Why wearable technology could change business travel
4 minPosted: 01 October 2016Updated: 15 September 2020
Smartphones have done an incredible job of consolidating since they first appeared. The smartphone has now taken on the role of atlas, diary, address book, dictionary, encyclopaedia, camera as well as, of course, the phone among many others. Some 1.4 billion smartphones were bought in 2015 alone. Sales of smartphones even outstripped those of the other gadget that is near universal in the world – the humble timepiece. Only 1.2 billion watches were sold last year. What is interesting is that there is now convergence between these two seemingly disparate devices. Smartwatch sales grew sixfold between 2014 and 2015. Sales, at 36 million globally, have a long way to go to reach the heady heights of the parent categories but that growth rate is still impressive. The driver of much of that has been the Apple Watch. Experts estimate that the Cupertino-based tech company sold up to 13 million of its watches last year. The LVMH Group, by comparison, is estimated to make around 800,000 watches a year. The launch of the Apple Watch 2 in early September should give the wearables sector a significant boost to even those healthy figures. Apple’s designers have crammed in even more power and tech to make their smartwatch even more attractive: it now has its own GPS built-in, there is a faster processor and it is now water-resistant to 50 metres. As smartwatches get more powerful, they are sure to get ever more popular but while they have clear benefits for the consumer, it is worth asking whether they have a role in the world of business. Egencia thinks so and has just launched a dedicated app for the Apple Watch. Egencia Smart Watch Egencia’s Senior Director, Product Marketing Jean-Noel Lau Keng Lun is excited about how far the technology of the Apple Watch 2 has come. He says, “The level of the hardware is enough for the experience to be good. It is much faster, there is a good operating system and the flow and interface works fast.” Egencia’s single technology platform means the device itself is of less importance. Business travellers, travel arrangers and travel. Egencia’s single technology platform means the device itself is of less importance. Business travellers, travel arrangers and travel managers as well as Egencia consultants all access the same platform regardless of how they are accessing it. “Every time there is a device that allows interaction with a user, we want to be there,” he says. To make best use of the device’s capabilities, Egencia has developed a dedicated or native app to run on the Apple Watch, just as it has done previously for the iPhone and Android devices. “We do native apps to make the most of the hardware and the context in which people will be using it.” Context is vital. “You do not have the ability to do a multi-leg booking on a smartphone because it is such as hassle,” says Jean-Noel. “However, you will be able to do a simple last minute booking and look at your itinerary. It is also where you get notifications of disruption, details of the next piece of the trip, or prompting you where you can get an Uber.” This is similar to how Facebook works across different types of device – while the content and setting are the same, the experience on the mobile app makes the most of the hardware, with the “Live, Photo and Check In” buttons being very prominent. One feature Egencia is trialling with the Apple Watch app in the US is callback technology, taking us a step closer to the future of the Star Trek communicator. “When you tap on a button, an agent calls you back and that agent knows your phone, your trip and your travel history.” Jean-Noel sees a number of places where accessing Egencia on your smartwatch makes a lot of sense. “There are several environments where you do not want to take out your cellphone,” he says. “If you are queueing for Homeland Security at a US airport and want to quickly check your gate, it is not the place you want to flip out your cellphone. If you are just outside an airport overseas, you might not want to flip out a $1000 device in your hand.“ Jean-Noel says the smartwatch is here to stay. “30 years ago, we all had Casio digital watches. You had a small calculator on the watch and it was a cool thing to have. You had to push this tiny keyboard to get the digits to appear.” The technology has come a long way since those early days. He says, “Just think of what has happened with smartphones. The standard of what you expect from a phone has substantially evolved. Within a generation, the smartwatch is going to be mainstream.” Egencia smartwatch app features:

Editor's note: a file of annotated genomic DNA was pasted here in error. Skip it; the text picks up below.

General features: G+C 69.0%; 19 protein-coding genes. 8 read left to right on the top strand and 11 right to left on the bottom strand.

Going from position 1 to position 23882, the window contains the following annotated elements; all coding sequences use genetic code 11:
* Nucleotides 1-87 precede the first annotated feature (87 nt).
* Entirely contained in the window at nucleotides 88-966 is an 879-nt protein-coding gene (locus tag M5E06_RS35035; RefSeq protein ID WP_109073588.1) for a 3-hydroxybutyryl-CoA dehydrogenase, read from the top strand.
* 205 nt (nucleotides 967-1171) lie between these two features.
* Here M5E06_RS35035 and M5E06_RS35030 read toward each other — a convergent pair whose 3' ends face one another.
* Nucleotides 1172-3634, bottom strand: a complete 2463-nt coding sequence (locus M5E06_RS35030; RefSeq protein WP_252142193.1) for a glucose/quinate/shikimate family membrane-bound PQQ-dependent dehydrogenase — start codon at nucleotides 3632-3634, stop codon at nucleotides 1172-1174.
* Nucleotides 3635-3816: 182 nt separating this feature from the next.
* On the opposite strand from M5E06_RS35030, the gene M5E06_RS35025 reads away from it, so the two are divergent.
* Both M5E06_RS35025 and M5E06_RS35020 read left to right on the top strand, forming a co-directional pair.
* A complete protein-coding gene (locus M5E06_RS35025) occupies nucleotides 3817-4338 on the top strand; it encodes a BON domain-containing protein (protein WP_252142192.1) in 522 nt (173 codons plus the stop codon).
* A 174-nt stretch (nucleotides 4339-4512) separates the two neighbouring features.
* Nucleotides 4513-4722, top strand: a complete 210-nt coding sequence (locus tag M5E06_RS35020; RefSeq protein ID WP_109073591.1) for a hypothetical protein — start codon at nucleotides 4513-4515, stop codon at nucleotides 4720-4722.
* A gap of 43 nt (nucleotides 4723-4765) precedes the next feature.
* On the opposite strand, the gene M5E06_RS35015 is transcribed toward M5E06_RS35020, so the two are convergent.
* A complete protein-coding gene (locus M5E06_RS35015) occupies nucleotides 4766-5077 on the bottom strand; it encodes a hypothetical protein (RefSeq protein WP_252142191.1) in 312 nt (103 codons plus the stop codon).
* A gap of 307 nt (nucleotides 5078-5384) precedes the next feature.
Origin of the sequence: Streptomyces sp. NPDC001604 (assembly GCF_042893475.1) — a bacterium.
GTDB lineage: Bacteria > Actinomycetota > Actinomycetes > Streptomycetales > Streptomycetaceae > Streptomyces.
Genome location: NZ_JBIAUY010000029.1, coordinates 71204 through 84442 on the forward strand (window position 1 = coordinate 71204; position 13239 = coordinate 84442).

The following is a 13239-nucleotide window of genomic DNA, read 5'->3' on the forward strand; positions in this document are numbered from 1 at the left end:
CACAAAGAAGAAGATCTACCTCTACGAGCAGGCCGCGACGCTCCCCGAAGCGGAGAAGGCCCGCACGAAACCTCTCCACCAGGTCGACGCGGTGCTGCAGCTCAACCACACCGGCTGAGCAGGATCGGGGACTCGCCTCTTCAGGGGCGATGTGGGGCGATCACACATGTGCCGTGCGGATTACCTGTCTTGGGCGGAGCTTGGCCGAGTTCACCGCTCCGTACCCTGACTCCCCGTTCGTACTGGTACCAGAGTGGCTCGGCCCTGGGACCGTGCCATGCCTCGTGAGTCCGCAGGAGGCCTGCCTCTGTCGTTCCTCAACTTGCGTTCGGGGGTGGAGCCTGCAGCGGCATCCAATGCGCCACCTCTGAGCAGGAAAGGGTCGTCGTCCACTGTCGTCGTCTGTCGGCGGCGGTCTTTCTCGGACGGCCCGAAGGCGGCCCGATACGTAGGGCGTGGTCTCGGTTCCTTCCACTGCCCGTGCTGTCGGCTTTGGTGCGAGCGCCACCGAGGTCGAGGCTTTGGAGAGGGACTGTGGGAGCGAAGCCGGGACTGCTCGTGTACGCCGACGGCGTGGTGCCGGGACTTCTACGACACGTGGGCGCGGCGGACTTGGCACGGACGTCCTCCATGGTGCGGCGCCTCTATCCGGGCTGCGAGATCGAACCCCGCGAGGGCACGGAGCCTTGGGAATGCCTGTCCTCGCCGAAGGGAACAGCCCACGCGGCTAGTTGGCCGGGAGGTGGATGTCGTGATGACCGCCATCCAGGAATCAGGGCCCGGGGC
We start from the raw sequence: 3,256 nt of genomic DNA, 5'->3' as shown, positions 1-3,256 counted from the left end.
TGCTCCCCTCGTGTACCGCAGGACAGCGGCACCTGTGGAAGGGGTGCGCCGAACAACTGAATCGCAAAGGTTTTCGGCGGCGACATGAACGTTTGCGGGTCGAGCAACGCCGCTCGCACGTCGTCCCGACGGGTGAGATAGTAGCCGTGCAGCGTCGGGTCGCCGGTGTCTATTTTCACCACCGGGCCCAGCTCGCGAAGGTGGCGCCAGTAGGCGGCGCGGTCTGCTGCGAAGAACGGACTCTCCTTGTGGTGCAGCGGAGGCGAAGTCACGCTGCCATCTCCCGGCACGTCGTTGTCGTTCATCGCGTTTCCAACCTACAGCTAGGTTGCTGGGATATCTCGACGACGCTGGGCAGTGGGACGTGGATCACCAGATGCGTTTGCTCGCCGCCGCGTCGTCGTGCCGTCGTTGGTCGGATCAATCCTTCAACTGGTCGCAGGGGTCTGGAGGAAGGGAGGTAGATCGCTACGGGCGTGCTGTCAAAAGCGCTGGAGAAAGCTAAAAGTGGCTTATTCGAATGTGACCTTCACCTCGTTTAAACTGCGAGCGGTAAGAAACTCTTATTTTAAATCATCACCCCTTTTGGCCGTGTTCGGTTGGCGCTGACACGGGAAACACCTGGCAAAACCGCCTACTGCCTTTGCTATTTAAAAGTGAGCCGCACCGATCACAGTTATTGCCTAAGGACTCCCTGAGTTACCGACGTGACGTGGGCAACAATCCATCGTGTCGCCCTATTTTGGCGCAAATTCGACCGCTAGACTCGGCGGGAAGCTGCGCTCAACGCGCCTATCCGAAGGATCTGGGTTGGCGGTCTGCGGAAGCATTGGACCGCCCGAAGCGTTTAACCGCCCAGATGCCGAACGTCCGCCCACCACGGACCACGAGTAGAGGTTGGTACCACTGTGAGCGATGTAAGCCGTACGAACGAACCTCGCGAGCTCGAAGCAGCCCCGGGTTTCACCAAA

- With its sharp design that can be read at a glance, the Egencia watch app is a discreet personal assistant under your shirtsleeve, sending step-by-step alerts to guide you along your trip.
- Booked itineraries – The watch allows you to view your booked trips and scroll through cards to see multiple events in your itinerary
- Directions – The app provides map-driven directions and transportation choices to help you reach your final destination
- Alerts/Notifications – With push notifications, the watch app stays on top of disruptions in real-time